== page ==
The flash reading for May was just 50.5, with the production subindex below 50 for the first time since 2009.
Disappointing flash manufacturing PMI data cast doubt on the ability of the US economy to rebound from its weak start to the year. The seasonally adjusted Markit Flash US Manufacturing PMI™ sank to 50.5 in May, down from 50.8 in April, its lowest since September 2009.
Producers reported the first, albeit only marginal, reduction in output since September 2009 in May. Uncertainty around the general economic outlook had reportedly caused clients to delay spending decisions, leading to the weakest rise in new orders seen in 2016 so far. New export sales fell for the second month in a row.
Backlogs of work were meanwhile found to have dropped at the joint-fastest rate since the recession, meaning firms will be poised to cut capacity unless inflows of new work start to pick up again.
These updated survey results are not likely to indicate a services-led rebound, either. As Markit's US Services PMI reported earlier in the month (for April 2016), manufacturing weakness does indeed appear to be hitting the service sector particularly in the broad-based exposure of services to the so-called goods economy:
The latest release of US Sector PMI® data from Markit indicated that manufacturers had underperformed in April. In line with a near stagnation in overall manufacturing production, basic materials and consumer goods were two of the three worst-performing sectors in April.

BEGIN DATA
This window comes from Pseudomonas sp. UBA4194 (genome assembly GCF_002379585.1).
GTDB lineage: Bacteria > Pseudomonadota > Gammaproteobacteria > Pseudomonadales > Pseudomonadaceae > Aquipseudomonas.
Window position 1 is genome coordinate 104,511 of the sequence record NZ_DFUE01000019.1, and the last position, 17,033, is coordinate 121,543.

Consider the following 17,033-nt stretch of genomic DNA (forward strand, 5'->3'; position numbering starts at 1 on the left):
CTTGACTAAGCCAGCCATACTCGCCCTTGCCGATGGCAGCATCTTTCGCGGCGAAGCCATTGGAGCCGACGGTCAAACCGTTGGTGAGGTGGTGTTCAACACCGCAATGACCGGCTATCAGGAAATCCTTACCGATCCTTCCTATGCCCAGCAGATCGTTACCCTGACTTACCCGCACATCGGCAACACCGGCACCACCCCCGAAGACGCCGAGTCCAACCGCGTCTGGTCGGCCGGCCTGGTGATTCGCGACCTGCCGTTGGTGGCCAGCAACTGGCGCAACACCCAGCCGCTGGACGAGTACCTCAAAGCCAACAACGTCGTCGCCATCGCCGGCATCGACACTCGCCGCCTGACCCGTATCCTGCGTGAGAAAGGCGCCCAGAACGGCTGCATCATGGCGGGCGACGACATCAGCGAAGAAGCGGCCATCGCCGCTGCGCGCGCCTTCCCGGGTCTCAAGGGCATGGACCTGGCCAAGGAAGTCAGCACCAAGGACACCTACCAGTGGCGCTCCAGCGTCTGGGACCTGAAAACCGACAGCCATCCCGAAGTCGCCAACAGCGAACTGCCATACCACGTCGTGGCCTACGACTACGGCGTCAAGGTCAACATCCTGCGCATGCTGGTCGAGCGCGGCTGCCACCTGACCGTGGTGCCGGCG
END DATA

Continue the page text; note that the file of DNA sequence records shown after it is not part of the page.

Basic materials output fell at the sharpest rate in the survey's history, while consumer goods production rose at the slowest pace in two-and-a-half years. Basic materials was bottom-ranked out of the seven monitored sectors, as was the case on average in 2015. The fall in production was driven by a solid decline in new work. Job losses were also reported, thereby ending a 77-month period of workforce growth.
Because we are presented in the mainstream essentially a binary choice between recession and not recession, anything that isn't directly and immediately recognizable as recession is claimed as the opposite choice by default. What is, or really should be, clear by now is that there aren't only two economic states. This one is worse than recession, as the economy takes months and now years under slow decay where, if going solely by mainstream accounts, you don't even realize what has happened.
Rebounds are extrapolated extravagantly consistent with downplaying anything that suggests a sustained if uneven downward direction even though, at the end of it all at whatever current month, that is all the economy seems to be able to produce. The media only writes or talks of an economy that appears to be getting better from a worse start every time.
Markit's PMI, like all of the rest of them, is only useful in relative fashion. This time, it didn't even get better after what was truly a rough beginning no matter what absolute number is printed on each release. In August 2014, just as the "rising dollar" really got started, it was 57.9. Thus, the most important implication of May 2016's 50.5 is not that it is barely "growing" or that it hasn't employed a direct line to that reading, but rather that it is now a great deal less than 58 taking nearly two years to become so. That's multiple years of weakness and doubt, with only growing suspicion as to actual recession.